how to start 3 gallon bowl - The Planted Tank Forum
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post #1 of 10 (permalink) Old 10-05-2020, 11:03 PM Thread Starter
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how to start 3 gallon bowl

Hello , I am a saltwater reef guy that has become interested/obsessed with starting a 3 gallon “nature style “ betta bowl . I have been watching “MD fish” on You Tube and want to copy his setup. Should I use RODI water? Do I need a heater ? Do I just add substrate and plants right from the start? how long before fish is added ?
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post #2 of 10 (permalink) Old 10-05-2020, 11:14 PM Thread Starter
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also do you guys buy plants online or at local fish stores? I want some dwarf hair grass , monte carlo , java fern and lemnophilia are these pretty common ? I want to give my business to my local store if possible. Sorry for so many questions. straight newbie here
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post #3 of 10 (permalink) Old 10-15-2020, 01:15 PM
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Give this site a chance. I've learned quite a bit from him.

https://www.2hraquarist.com/pages/planted-tank-101
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7.5 Cube - shrimp tank
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post #4 of 10 (permalink) Old 10-16-2020, 03:10 AM
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Definitely not goldfish! Goldfish get huge and need 30+ gallons. Honestly, putting any fish in a container under 5 gallons is pushing it, so I'd look for a 4-5 gallon bowl if you can find one. Otherwise, make sure to stay on top of water changes.

I'm not super familiar with the person you're referring to on YouTube, but many people (including me) have done dirted bowls/nano tanks with great success. Look up "Foo the Flowerhorn" on youtube, he has videos that give a great breakdown of the process. The key is to cap the soil with at least 1 inch of gravel so that it doesn't dirty the water column, and wait at least 1-2 months for the aquarium to balance out before adding livestock.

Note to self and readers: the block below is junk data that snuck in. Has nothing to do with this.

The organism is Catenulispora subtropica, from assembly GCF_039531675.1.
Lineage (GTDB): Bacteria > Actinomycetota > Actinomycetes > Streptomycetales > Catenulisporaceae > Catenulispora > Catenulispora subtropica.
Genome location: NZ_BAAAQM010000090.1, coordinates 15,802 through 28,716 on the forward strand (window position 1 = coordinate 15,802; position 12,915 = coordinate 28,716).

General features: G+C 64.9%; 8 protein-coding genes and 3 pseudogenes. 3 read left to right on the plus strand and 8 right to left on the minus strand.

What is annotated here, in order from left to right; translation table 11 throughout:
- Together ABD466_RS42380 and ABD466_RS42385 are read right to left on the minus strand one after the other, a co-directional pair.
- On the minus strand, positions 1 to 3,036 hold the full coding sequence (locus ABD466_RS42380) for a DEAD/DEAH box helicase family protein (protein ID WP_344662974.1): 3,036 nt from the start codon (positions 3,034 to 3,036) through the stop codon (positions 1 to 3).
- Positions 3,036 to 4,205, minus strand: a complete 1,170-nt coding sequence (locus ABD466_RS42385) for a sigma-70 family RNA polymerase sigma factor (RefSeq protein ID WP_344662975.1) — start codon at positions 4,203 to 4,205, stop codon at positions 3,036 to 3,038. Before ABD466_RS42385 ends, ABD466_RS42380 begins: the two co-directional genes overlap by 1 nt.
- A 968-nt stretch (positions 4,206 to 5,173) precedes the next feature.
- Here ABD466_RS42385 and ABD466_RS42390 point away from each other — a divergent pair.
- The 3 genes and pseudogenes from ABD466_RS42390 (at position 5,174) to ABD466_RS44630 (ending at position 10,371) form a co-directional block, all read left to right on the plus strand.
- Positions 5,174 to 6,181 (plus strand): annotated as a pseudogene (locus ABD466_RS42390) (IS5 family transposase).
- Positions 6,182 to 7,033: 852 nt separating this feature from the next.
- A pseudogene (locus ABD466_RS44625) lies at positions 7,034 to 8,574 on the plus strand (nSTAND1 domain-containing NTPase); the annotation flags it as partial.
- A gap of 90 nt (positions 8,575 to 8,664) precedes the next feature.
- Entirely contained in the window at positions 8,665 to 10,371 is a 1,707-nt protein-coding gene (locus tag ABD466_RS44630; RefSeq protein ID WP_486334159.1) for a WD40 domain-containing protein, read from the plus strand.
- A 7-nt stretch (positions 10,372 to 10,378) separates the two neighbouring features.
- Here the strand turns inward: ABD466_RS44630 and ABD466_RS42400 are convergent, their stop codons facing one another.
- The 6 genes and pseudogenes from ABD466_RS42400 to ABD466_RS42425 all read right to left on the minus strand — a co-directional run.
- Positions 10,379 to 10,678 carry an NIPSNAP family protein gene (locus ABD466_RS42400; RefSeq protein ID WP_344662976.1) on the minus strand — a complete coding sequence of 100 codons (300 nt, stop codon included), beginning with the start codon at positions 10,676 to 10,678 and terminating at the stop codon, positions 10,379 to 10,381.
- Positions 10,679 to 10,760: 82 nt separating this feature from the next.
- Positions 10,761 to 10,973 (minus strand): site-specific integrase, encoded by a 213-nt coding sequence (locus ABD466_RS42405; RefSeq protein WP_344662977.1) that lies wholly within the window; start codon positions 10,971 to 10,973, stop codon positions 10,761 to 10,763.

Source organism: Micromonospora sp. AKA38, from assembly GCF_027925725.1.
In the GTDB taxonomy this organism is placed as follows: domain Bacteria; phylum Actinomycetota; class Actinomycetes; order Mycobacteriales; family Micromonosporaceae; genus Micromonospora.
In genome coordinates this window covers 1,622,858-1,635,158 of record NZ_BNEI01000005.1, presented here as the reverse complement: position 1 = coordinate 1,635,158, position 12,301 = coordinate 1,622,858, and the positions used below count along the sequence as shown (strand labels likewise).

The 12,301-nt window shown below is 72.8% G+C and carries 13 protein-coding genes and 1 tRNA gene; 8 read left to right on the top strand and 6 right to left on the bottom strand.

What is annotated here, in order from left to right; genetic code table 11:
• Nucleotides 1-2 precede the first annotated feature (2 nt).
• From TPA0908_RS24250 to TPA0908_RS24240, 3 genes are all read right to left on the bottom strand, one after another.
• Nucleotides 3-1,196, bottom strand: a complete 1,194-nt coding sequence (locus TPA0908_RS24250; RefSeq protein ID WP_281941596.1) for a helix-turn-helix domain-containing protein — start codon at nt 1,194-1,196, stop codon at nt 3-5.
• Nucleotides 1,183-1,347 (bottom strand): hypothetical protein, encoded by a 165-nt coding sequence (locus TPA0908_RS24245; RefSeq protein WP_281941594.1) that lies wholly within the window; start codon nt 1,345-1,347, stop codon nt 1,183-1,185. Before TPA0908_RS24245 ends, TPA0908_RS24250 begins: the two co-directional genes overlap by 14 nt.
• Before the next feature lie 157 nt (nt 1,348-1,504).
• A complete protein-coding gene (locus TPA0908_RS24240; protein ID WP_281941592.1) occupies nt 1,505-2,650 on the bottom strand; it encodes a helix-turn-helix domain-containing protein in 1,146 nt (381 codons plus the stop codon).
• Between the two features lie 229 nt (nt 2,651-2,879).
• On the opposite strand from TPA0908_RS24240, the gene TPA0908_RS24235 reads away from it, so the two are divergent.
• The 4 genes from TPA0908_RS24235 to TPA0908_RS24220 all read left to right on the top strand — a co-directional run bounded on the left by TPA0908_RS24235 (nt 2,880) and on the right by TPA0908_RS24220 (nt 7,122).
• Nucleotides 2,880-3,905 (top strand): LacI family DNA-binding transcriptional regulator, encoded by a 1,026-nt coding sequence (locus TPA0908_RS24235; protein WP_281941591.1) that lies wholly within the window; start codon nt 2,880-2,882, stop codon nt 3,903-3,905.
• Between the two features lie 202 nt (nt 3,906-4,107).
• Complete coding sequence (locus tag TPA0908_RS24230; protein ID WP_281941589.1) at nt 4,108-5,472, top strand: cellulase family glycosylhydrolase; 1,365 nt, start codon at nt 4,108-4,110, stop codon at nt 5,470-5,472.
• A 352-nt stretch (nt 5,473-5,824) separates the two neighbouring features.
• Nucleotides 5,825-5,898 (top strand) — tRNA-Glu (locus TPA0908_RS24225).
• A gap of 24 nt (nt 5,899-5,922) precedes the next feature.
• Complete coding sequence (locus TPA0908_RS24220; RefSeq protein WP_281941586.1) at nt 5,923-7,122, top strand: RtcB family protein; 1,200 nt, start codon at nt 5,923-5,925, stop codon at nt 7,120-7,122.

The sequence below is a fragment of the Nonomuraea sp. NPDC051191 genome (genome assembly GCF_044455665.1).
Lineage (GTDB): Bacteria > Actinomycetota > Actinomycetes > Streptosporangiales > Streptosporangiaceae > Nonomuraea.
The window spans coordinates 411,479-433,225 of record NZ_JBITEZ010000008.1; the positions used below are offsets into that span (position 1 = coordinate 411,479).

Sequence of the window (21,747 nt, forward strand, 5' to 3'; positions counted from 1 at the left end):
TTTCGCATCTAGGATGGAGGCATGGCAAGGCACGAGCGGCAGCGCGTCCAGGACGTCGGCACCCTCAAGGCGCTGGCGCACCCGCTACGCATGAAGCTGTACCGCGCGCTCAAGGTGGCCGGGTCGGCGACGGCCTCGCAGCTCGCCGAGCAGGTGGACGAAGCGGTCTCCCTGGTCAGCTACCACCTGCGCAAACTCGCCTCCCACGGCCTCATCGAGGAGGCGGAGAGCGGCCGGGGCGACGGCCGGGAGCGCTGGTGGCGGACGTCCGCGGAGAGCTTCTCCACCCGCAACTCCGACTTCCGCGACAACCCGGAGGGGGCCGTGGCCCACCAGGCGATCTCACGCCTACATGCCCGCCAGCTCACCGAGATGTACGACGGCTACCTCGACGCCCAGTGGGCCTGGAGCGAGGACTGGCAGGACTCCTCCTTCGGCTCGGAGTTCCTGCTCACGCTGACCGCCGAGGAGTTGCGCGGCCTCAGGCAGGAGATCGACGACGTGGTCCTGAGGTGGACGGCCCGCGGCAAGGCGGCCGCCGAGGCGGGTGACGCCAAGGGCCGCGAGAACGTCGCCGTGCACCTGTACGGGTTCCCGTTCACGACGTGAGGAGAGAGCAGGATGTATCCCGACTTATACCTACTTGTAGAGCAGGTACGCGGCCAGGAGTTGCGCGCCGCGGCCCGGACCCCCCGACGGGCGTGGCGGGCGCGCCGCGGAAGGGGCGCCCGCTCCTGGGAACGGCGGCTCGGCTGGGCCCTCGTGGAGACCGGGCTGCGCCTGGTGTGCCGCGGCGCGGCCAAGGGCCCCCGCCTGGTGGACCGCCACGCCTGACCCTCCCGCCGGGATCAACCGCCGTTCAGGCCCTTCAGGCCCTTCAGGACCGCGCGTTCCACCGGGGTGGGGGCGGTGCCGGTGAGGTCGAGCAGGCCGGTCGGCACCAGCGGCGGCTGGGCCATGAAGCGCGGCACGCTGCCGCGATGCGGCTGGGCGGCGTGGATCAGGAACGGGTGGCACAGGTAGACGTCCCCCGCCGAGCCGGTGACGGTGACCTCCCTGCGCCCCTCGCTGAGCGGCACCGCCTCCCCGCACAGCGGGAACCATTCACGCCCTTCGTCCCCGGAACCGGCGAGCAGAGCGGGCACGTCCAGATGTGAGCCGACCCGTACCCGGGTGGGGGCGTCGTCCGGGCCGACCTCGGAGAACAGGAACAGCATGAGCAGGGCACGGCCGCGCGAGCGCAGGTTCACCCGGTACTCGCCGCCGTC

For a betta tank, you won't need RODI water unless you've got some crazy tap water. If your pH is between 6 and 8, you should be good. Plants tend to prefer a slightly lower pH, but soil tends to decrease pH, and many commercially available substrates do this too. Betta tanks do need a heater, but you can get some pretty small ones at your LFS.

Many fish stores will stock the plants you mention, but if they don't, online is also a good option. Be sure to research the lighting and co2 requirements of each plant you're interested in, as there's quite a range. If you're planning on going co2, I'll let someone else chime in, as I have zero experience with co2 setups. But some great plants which require only moderate lighting and no co2 are: dwarf hairgrass, sagittaria subulata, vallisneria, anubias, hornwort, cryptocoryne, and many stem plants (hygrophila, rotala, etc)
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post #5 of 10 (permalink) Old 10-16-2020, 05:59 AM
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Here's my betta bowl setup, pictured below.

3 gallon bowl. Heating pad underneath used from about mid October till end of April to keep temp mid to upper 70's (summers are hot in my neck of the woods!). While bettas can handle temps below 70 it's not something they prefer.

Water changes every 4-6 weeks. I keep tabs on nitrate which I have yet to see above 6ppm. But I feed 3-4 pellets of Bug Bites per day. Feeding is key. Plant growth is equally key.

I use RO water on all my freshwater tanks, but for a betta probably not required. My kh is 1 and gh is now 7. I did run for a bit with 0 kh when I first rescued this guy. His recovery was remarkable from the Petco tub he had lived in for 6 months at that level (pH typically around 6.2) but it was probably the Bug Bytes and clean water not ph.

A goldfish needs way more space and filtration than a bowl can afford. But that's my opinion. :-)

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post #6 of 10 (permalink) Old 10-24-2020, 10:42 PM
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Quote:
Originally Posted by Bella Smith View Post
Nice setup. I think I would stock a betta in my 3-gallon bowl because I want to put it in my kitchen.
I picked up 2 more 3 gallons from Wayfair awhile back. It's hit and miss as far as stock. The big sturdy bowls are not exactly Petsmart cheap. :-)